|Publication number||US5602882 A|
|Application number||US 08/588,902|
|Publication date||Feb 11, 1997|
|Filing date||Jan 19, 1996|
|Priority date||Jun 15, 1994|
|Also published as||US5502750|
|Publication number||08588902, 588902, US 5602882 A, US 5602882A, US-A-5602882, US5602882 A, US5602882A|
|Inventors||Ramon S. Co, Lance K. Lee|
|Original Assignee||Pericom Semiconductor Corp.|
|Export Citation||BiBTeX, EndNote, RefMan|
|Patent Citations (2), Referenced by (35), Classifications (11), Legal Events (3)|
|External Links: USPTO, USPTO Assignment, Espacenet|
This application is a continuation of Ser. No. 08/259,910 filed Jun. 15, 1994, now U.S. Pat. No. 5,502,750.
1. Field of the Invention
This invention relates to attenuation of clock jitter in a token-ring network, and more particularly to a digital jitter attenuator and auto-centered elastic buffer using phase selection.
2. Description of the Related Art
In synchronous transmission systems such as the Bell T1 carrier system and the Token-Ring local-area network, the clock is encoded with the data using well-known methods such as differential Manchester coding or alternate mark inversion (AMI). A receiving station will extract the clock from the coded dam stream and provide this extracted receive clock and the data itself. The extracted receive clock is used to retransmit the data to the next station. When the stations are arranged in a ring topology, any distortion of the clock will be passed along from station to station, or clock distortion may even be amplified by each station.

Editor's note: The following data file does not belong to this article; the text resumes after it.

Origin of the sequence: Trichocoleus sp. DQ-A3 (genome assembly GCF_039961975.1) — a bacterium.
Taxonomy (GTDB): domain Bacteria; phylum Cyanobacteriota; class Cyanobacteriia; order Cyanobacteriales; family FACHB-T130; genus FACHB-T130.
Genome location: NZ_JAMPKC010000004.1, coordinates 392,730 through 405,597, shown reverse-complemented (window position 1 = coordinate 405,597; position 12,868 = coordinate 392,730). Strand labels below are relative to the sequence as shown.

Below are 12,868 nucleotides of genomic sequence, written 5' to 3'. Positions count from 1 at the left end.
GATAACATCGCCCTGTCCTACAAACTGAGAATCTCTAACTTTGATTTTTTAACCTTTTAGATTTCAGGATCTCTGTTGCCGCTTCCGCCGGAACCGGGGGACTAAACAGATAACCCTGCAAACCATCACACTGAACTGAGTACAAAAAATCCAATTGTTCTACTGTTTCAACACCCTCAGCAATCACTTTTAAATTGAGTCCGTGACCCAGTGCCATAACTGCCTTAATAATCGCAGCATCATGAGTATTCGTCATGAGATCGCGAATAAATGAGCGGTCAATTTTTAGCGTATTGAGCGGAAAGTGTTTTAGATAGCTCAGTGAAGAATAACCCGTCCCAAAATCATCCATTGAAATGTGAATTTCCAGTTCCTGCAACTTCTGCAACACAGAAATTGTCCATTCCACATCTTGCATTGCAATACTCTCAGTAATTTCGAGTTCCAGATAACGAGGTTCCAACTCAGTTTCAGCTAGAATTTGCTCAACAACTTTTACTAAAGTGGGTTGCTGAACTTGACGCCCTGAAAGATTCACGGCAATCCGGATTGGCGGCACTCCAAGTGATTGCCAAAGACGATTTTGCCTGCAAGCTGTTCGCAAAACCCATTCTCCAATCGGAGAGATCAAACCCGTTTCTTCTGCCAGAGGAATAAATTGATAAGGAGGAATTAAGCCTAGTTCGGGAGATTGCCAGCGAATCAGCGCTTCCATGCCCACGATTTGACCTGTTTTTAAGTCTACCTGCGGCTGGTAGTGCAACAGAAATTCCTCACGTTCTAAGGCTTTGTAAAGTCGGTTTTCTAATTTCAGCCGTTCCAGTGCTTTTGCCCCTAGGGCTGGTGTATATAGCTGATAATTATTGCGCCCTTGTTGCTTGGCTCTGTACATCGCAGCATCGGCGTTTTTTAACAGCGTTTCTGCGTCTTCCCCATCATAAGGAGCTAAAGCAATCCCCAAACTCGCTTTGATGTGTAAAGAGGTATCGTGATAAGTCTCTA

The transmission media between the stations is non-ideal, acting as a low-pass filter. Sequences of the coded data stream having relatively denser transitions will appear as a higher-frequency portion of the data stream while other sequences of coded data having a lower density of transitions will appear as a lower-frequency portion of the data stream. The higher-frequency portions will tend to travel through the media in a shorter time than the lower-frequency portions. Thus the higher-frequency portions will appear to be shifted to an earlier time or phase relative to the lower-frequency portions. This phase shift of the higher-frequency portions of the coded dam stream causes the clock extracted to also be phase-shifted during the time that the higher-frequency portions of the coded data stream are being received. This is one source of clock jitter.